The Past Elections and the Momentum
The election this time is nothing going to be similar compared to the previously held elections in NZ history. The pandemic to a certain extent has shrouded the wave of the political battle, with the people’s focus continually wavering between the nation’s economic status, their income scenario, and the political manifestos of the different parties.
As per index price data from S&P Dow Jones indices, Kalkine media taking the start price and end price of the Indices of the election month, a look into the past three elections indicates the meagre impact of the polls on the stock market returns. The stock market during the election month in 2011 and 2014 elections dipped slightly, while there was a meagre positive movement in 2017 elections.
Source: S&P Dow Jones Indices
However, with the community infection resurfacing and rise in the underutilisation rate signals a worrying scenario, that could impact an investor’s mindset. Furthermore, although the unemployment rate in the June 2020 quarter has fallen to 4% from 4.2% of March 2020 quarter signaling optimism, figures may not incorporate people who currently drop the employment search.
Some Trends Stirring the Stock Market
Growth Trajectory of Tech Stocks
Technological disruptions primarily characterised the adaptation endeavours of the world, which utilised innovative tech-based solutions to evade the impediments following the outbreak. The persistent shift towards technology has resulted in the growing popularity of tech stocks. As the election whirlwinds grip NZ landscape, tech stocks continue to advance on the growth track.
As of 19 August 2020, S&P/NZX All Information Technology has given the price-return of 14.09% on the year-to-date basis compared to the 8.04% return generated in one year. Notably, as of 19 August 2020, the manufacturers of frequency control products, Pushpay Holding Ltd (NZX: PPH) saw its stock price rise by 0.12% while Scott Technology (NZX: SCT) stock has appreciated by 0.56%.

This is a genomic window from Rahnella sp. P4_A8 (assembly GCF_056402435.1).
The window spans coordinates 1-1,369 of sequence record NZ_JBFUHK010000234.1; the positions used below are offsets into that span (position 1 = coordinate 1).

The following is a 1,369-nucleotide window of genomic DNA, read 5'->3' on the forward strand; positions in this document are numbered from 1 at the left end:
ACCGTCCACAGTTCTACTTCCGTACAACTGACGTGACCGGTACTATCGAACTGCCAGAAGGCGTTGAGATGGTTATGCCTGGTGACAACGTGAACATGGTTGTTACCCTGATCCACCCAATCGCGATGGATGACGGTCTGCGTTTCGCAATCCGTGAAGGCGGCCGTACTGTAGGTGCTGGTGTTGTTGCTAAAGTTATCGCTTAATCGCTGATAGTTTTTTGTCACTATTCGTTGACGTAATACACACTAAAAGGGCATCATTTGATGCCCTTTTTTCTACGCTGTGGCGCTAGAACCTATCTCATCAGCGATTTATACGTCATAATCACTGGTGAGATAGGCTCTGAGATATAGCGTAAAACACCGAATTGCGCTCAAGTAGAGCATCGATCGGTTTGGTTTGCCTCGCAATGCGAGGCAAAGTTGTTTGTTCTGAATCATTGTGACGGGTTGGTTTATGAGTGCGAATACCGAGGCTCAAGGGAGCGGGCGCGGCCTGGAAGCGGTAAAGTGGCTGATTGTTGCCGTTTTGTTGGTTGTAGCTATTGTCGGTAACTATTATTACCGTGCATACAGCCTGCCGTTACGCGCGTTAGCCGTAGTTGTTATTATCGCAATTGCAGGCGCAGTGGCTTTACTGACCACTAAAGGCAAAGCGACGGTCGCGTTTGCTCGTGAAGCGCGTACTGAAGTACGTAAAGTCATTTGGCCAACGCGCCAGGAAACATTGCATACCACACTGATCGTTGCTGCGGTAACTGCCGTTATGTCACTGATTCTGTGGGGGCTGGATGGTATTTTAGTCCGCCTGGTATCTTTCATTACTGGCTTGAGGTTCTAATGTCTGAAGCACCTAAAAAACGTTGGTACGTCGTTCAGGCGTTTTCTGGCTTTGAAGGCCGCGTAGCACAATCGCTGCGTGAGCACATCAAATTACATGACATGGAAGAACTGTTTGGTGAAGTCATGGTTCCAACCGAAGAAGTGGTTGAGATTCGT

Consumer Staples Performance
The pandemic outbreak like a supernova has commanded intense focus of essential items, stimulating the investor’s interest in the consumer staples stocks. As of 19 August 2020, S&P/NZX All Consumer Staples rose by 25.03% on the year-to-date basis, boosted by the growth in the supermarket’s sales. Despite reopening and absence of cases for over 100 days, the stock index has moved close to an upward boundary. The further announcement of lockdown in Auckland could further encourage the investor’s attention to consumer staples segment.
With elections close by alongside puzzled economic scenario and re-emergence of community infection, the budding volatility may boost the momentum towards diversification. The fusion of multiple sector stocks in the portfolio and the focus on the commodity markets and dividend stocks may together drive the overall momentum. As of 19 August 2020, S&P/NZX 50 High Dividend Index on the QTD basis has generated a return of 2.82%. Mutual funds providing actively managed diversified portfolio can also be a critical element as the investor’s eyes to hedge their risks.